It was a year where "working for" became a danger signal. Anyone whose salary came from someone else was looking over their shoulder all year long, waiting on the lay-off notice.
And it came for millions. The year became known as the Great Recession.
Positive growth numbers returned by the third quarter, but unemployment remains stuck at 10%, and underemployment is even higher.
Erica Zeidenberg at Palamida recognized this in February, and offered the suggestions for what became the 2nd most-popular post on the blog all year, Open source for hard times. (I owe you, Erica.)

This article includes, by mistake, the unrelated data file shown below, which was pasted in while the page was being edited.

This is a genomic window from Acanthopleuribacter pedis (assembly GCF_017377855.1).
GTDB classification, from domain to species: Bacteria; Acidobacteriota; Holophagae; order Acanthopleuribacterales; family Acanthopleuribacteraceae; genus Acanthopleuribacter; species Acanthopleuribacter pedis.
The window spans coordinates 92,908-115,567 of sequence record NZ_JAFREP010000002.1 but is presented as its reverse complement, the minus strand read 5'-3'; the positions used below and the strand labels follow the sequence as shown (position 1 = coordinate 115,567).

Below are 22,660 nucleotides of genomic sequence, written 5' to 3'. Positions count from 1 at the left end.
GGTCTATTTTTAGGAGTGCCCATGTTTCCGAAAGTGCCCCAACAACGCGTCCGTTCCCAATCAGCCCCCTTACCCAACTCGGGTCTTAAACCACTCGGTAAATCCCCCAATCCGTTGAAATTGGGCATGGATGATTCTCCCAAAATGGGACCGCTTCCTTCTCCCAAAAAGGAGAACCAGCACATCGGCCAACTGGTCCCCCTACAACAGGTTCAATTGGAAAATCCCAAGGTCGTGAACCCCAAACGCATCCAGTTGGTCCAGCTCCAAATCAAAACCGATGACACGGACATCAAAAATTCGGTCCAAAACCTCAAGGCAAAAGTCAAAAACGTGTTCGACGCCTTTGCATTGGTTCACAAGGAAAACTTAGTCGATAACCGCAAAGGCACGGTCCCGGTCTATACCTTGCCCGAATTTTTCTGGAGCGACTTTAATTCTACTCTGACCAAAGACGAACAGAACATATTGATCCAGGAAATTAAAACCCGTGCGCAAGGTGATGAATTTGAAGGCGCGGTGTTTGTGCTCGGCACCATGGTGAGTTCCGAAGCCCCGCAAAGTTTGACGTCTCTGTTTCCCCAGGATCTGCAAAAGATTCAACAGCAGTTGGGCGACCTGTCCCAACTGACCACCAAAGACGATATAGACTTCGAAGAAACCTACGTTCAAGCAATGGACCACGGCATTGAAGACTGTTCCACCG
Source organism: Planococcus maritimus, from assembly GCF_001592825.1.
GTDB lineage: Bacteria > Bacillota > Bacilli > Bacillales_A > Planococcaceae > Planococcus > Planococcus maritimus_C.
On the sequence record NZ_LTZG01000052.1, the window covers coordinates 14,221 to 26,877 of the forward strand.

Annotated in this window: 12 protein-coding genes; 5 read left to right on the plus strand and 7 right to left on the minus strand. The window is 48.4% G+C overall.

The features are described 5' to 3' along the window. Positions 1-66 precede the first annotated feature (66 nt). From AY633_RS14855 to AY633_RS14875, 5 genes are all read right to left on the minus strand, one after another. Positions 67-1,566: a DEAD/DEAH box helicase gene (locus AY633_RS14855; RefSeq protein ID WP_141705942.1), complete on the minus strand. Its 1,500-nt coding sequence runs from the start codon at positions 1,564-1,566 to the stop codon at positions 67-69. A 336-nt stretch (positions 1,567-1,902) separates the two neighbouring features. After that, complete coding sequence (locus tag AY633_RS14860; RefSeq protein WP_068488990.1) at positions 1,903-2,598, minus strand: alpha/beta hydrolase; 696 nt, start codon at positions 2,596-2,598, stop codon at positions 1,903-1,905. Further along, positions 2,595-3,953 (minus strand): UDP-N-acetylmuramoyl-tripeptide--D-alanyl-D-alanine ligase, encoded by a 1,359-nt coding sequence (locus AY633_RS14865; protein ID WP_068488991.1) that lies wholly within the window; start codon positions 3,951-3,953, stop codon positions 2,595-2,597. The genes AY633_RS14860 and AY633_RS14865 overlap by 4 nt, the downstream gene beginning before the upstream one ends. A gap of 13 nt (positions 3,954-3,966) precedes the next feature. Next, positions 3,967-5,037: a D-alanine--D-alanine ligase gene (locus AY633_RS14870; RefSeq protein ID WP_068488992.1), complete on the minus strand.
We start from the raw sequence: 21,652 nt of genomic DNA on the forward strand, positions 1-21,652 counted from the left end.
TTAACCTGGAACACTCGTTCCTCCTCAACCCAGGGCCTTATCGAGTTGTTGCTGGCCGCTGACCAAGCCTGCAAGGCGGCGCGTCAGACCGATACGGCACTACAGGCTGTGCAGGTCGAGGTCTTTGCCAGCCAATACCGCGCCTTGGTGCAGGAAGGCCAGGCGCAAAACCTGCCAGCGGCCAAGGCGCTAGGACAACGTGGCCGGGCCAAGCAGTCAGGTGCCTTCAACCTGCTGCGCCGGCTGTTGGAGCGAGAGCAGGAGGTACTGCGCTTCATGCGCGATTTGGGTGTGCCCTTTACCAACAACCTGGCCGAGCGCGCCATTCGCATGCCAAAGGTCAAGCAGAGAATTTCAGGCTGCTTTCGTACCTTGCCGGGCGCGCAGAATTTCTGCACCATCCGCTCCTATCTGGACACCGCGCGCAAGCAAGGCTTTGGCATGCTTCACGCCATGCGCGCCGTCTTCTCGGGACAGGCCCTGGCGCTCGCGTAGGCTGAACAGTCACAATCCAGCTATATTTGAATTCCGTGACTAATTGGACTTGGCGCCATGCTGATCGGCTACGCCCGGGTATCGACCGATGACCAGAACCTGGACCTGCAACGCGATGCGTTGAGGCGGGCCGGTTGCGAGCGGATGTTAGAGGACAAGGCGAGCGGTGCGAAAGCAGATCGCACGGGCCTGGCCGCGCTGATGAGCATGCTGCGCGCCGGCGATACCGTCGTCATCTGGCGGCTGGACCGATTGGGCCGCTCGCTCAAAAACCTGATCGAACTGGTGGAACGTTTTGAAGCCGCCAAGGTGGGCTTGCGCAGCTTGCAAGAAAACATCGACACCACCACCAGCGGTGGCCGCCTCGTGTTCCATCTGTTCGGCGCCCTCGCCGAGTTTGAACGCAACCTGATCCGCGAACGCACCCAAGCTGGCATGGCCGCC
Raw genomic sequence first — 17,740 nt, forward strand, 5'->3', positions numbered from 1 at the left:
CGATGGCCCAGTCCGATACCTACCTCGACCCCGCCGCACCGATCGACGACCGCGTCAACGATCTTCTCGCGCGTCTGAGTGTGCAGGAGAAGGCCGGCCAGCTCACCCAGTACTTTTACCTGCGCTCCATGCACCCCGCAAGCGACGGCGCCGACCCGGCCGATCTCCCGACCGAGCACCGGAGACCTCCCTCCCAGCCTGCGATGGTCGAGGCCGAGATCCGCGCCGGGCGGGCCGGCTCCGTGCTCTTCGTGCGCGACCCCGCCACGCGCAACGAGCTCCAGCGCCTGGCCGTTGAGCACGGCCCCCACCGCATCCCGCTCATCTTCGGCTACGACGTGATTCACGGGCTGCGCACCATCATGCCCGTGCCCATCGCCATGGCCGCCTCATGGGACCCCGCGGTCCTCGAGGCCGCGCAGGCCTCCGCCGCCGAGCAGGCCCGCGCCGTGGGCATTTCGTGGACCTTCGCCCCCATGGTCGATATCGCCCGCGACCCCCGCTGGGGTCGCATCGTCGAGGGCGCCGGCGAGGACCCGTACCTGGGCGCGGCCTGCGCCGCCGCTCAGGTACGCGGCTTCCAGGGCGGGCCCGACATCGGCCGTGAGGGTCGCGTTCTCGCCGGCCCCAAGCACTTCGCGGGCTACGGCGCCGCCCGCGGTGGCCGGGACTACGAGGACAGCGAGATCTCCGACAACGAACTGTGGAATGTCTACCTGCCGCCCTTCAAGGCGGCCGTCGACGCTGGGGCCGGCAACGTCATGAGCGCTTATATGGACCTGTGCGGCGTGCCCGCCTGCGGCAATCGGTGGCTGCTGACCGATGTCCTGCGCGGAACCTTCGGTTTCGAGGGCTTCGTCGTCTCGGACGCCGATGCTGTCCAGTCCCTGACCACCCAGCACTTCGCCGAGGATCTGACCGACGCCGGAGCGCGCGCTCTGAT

Erica offered a list of some good software that you can download free and get real use from. I was well acquainted with many of these programs, but some, like OpenGoo, were frankly new to me.
She didn't just line up the usual suspects, in other words. I appreciated that.
I illustrated the piece with a classic photo of the Great Depression, by John E. Allen Inc., of men trudging past a sign put up by a local chamber of commerce reading "Jobless men keep going. We can't take care of our own."
It is useful when times are hard to recall that times have been harder, and in the lifetime of people still living. My mom lived through the Great Depression. She's 86 now, and coming in next week for a visit. We'll talk about it.
If you know of any Great Depression veterans, talk to them this Christmas. They would love hearing from you. They won't be with us forever.
But when they're gone we'll have your stories and memories of them.